In the past, government agencies have had to rely on the monolithic, traditional labor-intensive outsourcing model, or they have resorted to an expensive in-house solution, perhaps an off-the-shelf product that is not designed specifically to meet their needs. Selective outsourcing allows agencies to rely on service providers to solve specific operations challenges. Agencies need only contract out for essential functions, eliminating waste and duplicative efforts. This improvement in technical management exemplifies the type of efficiency the OMB aims to accomplish.
A selective outsourcing provider can help federal agencies determine appropriate systems availability metrics based on user requirements, then work with them to create an advantageous service level agreement (SLA) that ensures these requirements are met. A service level agreement is a guarantee (usually backed by monetary compensation) that the vendor will provide a pre-defined level of service to the agency. The selective outsourcing model encourages collaboration between agency IT staff and the outsourcing vendor. The metrics measured by the SLA agreements provide concrete evidence that this collaboration results in improved IT systems performance. SLAs become an important tool for agencies striving to fulfill the requirements of the Bush administration initiative.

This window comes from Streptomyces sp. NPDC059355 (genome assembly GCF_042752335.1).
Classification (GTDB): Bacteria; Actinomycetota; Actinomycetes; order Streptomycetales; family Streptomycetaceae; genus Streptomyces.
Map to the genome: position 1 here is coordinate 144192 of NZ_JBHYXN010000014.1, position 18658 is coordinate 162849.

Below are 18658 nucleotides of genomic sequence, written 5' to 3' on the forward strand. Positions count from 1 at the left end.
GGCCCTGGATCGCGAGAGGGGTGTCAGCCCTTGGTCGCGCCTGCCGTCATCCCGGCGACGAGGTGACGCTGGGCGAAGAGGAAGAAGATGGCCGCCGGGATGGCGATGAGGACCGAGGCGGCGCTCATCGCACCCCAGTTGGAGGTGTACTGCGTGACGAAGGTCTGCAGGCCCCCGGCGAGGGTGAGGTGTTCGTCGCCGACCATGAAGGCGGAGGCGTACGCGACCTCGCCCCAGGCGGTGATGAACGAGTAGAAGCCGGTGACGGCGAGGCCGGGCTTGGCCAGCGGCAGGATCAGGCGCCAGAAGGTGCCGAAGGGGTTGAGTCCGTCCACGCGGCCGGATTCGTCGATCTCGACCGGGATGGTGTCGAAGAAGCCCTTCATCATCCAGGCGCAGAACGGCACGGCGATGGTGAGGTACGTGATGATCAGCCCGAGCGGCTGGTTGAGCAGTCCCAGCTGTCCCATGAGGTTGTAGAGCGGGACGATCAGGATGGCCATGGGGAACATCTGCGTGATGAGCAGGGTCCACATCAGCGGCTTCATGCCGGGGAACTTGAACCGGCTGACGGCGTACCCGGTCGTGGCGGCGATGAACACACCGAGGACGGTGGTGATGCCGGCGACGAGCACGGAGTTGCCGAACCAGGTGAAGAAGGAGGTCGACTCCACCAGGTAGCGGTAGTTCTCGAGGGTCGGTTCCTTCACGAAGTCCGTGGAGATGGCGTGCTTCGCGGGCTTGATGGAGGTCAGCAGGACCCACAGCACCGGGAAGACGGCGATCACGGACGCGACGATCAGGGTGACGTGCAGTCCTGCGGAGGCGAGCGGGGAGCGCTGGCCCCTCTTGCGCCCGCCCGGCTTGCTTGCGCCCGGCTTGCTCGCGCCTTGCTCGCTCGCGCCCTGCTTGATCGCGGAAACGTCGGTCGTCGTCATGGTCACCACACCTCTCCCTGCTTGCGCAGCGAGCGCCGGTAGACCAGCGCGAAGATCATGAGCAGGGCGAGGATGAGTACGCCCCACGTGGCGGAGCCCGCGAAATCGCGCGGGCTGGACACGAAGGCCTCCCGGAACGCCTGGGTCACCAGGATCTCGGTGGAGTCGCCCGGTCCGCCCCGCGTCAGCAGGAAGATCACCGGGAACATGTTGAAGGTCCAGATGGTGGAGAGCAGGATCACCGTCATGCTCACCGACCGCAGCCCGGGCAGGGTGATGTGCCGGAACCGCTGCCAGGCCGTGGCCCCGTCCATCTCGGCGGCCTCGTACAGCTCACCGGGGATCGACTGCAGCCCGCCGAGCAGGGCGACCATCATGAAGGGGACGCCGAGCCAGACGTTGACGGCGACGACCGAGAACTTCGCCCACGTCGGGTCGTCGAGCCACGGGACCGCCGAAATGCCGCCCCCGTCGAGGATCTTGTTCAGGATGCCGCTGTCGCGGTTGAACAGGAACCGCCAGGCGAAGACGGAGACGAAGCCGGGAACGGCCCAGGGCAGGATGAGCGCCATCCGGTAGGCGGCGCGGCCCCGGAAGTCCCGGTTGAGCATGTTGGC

Selective outsourcing can supplement existing federal workers and management systems to enhance availability and performance. In a productive IT outsourcer-agency relationship, the outsourcer is a trusted partner, not just a supplier. The selective outsourcer becomes an extension of the agency’s internal IT team. Because the onus of delivering improved performance is now shared with a team of IT management experts, selective outsourcing helps to address the growing crisis of diminishing federal human capital.